Let me cut right to the chase: Today’s feminist writers are killing it. Not only can feminists celebrate living in a moment when the advocacy for women's equality is at the top of mind for so many, and intersectional feminism is raising the voices of marginalized women, but we also have so many diverse, rich, fantastic texts with which we can fill our shelves. Feminist book-lovers have it good right now.
Feminist writers are putting out novels with complex characters that explode gender binaries and stereotyped class narratives. And others are releasing dating tips that scratch out stale assumptions about who and how we’ll love. Then, there's political commentary that makes us laugh at the most rage-inducing power structures (laugh before working to bust them down).
Of course, digging into vital new books doesn't mean ditching the canonical voices we’ve loved for forever (Virginia Woolf, I’ll never let you go), but it does mean intentionally packing our reading lists with a range of names, and using our dollars and our time to say that more voices deserve an audience.
And if challenging exclusionary histories means reading books by contemporary feminist badasses, then it hardly feels like a burden. The books emerging now and over the past decade are not only urgent and necessary — they’re accessible and entertaining and memorable. This collection of titles for every reader is just a starting point, a first dive into the fresh writing that probes what feminism means in our world — how feminist identities have evolved over the decades, and, of course, how some things haven’t changed quickly enough.
The Coming of Age Novel
For Today I Am a Boy by Kim Fu
This debut novel by Chinese Canadian writer Kim Fu breaks your heart in all the best ways. Fu’s lyrical writing unspools the early life of a young trans woman growing up among four sisters in a second-generation Chinese Canadian family. Prized by her parents as a long-awaited son, the narrator fumbles through the entanglements of family power dynamics, adolescent social dangers, and gritty city life as she moves toward the hot core of her own self location. Not only does this book put a trans woman’s identity front-and-center, but it explores how the intersections of class, race, gender and sexuality shape people’s experiences in today’s world — and how we find connection in unexpected places. For an extra dose of tear-jerking beauty, listen to the song by Antony and the Johnsons that gives this book its title and epigraph.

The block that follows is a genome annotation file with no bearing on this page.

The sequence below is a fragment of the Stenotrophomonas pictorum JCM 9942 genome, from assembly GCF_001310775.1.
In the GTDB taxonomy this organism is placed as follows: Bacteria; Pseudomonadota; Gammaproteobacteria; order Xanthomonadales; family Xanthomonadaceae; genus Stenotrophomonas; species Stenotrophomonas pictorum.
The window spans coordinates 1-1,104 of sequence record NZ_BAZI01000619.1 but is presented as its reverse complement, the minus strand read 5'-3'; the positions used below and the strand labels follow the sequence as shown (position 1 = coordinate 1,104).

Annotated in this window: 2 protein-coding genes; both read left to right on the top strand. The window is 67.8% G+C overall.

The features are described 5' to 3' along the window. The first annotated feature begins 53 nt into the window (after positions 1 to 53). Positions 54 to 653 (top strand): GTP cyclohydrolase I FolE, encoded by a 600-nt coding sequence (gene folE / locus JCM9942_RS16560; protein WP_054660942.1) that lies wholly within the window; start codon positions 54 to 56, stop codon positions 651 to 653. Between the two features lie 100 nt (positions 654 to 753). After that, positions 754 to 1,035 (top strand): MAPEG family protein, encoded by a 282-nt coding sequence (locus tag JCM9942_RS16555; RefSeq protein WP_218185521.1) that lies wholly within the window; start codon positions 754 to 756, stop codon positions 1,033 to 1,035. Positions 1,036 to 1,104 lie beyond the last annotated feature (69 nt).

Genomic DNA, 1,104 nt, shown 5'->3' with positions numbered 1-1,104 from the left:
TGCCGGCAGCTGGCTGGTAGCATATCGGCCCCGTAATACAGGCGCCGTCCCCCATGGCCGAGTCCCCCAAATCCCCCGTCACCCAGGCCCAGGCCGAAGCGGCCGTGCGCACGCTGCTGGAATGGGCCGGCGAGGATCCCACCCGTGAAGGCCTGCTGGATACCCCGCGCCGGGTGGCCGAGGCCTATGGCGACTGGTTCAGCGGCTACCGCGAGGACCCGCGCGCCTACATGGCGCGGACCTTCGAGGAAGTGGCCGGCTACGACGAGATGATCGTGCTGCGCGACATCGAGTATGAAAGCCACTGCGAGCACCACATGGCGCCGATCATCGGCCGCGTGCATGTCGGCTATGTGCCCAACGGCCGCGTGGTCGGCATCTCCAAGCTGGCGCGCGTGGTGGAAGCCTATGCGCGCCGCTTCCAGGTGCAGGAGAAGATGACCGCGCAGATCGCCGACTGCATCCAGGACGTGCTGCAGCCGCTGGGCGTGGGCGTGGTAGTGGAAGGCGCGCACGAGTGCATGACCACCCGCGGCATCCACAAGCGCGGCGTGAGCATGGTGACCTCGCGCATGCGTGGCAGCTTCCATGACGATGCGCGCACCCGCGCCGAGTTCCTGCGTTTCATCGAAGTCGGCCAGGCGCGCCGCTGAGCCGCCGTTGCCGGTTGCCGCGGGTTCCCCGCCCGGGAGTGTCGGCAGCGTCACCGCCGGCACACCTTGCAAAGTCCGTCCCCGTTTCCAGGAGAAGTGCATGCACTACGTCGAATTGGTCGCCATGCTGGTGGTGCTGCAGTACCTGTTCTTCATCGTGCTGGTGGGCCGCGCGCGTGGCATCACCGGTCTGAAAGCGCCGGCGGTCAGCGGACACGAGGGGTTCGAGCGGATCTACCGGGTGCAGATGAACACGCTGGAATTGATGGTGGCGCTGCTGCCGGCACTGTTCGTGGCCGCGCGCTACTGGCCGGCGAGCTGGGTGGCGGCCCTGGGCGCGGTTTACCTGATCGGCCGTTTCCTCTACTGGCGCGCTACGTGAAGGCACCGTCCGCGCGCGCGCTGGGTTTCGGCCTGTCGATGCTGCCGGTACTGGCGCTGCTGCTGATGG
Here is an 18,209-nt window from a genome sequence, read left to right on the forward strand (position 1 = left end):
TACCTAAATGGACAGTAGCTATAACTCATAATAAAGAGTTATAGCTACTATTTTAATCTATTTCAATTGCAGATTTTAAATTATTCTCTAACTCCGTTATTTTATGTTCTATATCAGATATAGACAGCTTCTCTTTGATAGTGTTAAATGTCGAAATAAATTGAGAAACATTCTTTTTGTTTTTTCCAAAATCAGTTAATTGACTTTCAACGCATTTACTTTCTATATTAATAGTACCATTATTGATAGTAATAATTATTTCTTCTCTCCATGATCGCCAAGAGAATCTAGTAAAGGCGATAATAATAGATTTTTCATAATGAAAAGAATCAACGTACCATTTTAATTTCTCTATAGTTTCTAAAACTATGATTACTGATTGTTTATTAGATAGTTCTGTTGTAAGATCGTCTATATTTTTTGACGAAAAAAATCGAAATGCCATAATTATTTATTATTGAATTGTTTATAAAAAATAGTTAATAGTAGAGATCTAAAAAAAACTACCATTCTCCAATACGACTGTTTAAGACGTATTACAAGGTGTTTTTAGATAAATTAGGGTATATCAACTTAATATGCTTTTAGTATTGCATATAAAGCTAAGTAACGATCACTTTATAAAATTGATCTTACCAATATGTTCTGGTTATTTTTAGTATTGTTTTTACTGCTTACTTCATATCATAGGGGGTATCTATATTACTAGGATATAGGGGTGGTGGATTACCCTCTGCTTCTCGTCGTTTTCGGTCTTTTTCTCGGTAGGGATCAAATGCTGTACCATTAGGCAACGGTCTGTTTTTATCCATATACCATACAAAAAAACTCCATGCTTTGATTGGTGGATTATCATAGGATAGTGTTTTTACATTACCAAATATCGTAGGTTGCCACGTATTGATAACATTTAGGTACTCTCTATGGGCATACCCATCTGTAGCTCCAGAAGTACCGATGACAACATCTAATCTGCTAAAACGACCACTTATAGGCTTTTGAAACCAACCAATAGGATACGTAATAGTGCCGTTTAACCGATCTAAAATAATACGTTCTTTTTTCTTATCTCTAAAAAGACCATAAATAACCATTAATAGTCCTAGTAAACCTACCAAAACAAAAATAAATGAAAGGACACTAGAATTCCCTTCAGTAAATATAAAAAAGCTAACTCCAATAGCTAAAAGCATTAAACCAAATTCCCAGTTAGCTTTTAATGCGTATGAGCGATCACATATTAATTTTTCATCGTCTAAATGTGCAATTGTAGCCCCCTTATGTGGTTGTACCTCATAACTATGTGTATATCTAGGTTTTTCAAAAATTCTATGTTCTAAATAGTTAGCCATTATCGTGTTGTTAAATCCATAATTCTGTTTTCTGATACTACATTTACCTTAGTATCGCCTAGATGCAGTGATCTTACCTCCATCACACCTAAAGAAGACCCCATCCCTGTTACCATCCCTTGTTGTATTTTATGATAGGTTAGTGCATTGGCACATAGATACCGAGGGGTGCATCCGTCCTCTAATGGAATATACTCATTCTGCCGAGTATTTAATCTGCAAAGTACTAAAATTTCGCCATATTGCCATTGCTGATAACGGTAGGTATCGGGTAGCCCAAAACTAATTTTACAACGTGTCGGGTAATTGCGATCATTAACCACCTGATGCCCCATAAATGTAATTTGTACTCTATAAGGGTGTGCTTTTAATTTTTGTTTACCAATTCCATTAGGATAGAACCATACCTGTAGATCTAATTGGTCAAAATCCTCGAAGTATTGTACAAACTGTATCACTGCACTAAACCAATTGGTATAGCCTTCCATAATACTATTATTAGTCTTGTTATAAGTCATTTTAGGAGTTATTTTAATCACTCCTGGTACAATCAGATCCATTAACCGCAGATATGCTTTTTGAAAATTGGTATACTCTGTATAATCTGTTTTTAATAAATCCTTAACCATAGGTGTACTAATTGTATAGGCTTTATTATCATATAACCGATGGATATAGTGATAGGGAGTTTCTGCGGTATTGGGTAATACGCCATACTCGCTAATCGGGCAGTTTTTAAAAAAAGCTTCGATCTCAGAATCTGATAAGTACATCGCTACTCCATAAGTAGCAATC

The Poetry Collection
When My Brother Was an Aztec by Natalie Diaz
Natalie Diaz's debut collection is fierce. It gets to you. It gets in you. Diaz examines her family and community and the roles that religion, drugs, devils, love, tortillas and Arizona highways have played in their lives — and she writes beautiful lesbian love poems, too. Her brother’s war with addiction frames the book, in which poetic forms are used and bent and everything is at stake. Diaz told Thinking C21, “…my responsibility is to write, to say, to not shut my eyes no matter how it might make people feel, to write the things I need to write, to not hide my voice.” Her voice is powerfully at the forefront of the work. It's rare to hear the old "page turner" cliché applied to a poetry collection, but this one will keep you up reading long past your bedtime, and fill you up with memorable images and visceral impressions of the power and murkiness of intersectionality.
The Dating Guide
Sex from Scratch: Making Your Own Relationship Rules by Sarah Mirk
Bitch Media’s Sarah Mirk set out to write the dating guide that was missing from shelves when she was in her early 20s: one that challenges the assumption that “No matter what kind of weirdo you are, you aspire to someday get married, you aspire to have kids, you actively work to have sex with one person for most of your life, and whoever’s relationship lasts the longest wins.” After nearly 100 interviews, Mirk put out this set of seven conversational chapters, each of which drops knowledge from feminist genius heroes like Michelle Tea and Betty Dodson — with illustrated portraits — to help you navigate the joys and demands of your particular relationship(s). Whether you need tips for dividing household chores in fair and feminist ways, for building trusting and honest non-monogamous relationships, for finding the words to tell your family you never want to be a mother, or for discussing gender identity with partners, you’ll find thoughtful suggestions in these pages.
The Vampire Novel
Fledgling by Octavia Butler
Vampire books abound in bookstores, but few push feminist thinking like this one. Octavia Butler was a giant of feminist science fiction, and her final novel explores politics, race, sexuality, and otherness through the experiences of Shori, who appears to be a 10-year-old black girl, but is really a 53-year-old vampire. Shori’s blackness results from a self-protection experiment by her Ina vampire community — a community where mother-figures reign and where survival depends on negotiating trust and interdependence. With vampires standing in for socially marginalized people in the U.S., and with futuristic scenarios critiquing the positioning of people of color today, Butler’s vampires have spawned critical articles about their role in Afrofuturism — and are plenty entertaining and thought-provoking for us on the page.
The Graphic Novel Series
Aya, Life in Yop City & Aya, Love in Yop City by Marguerite Abouet and Clément Oubrerie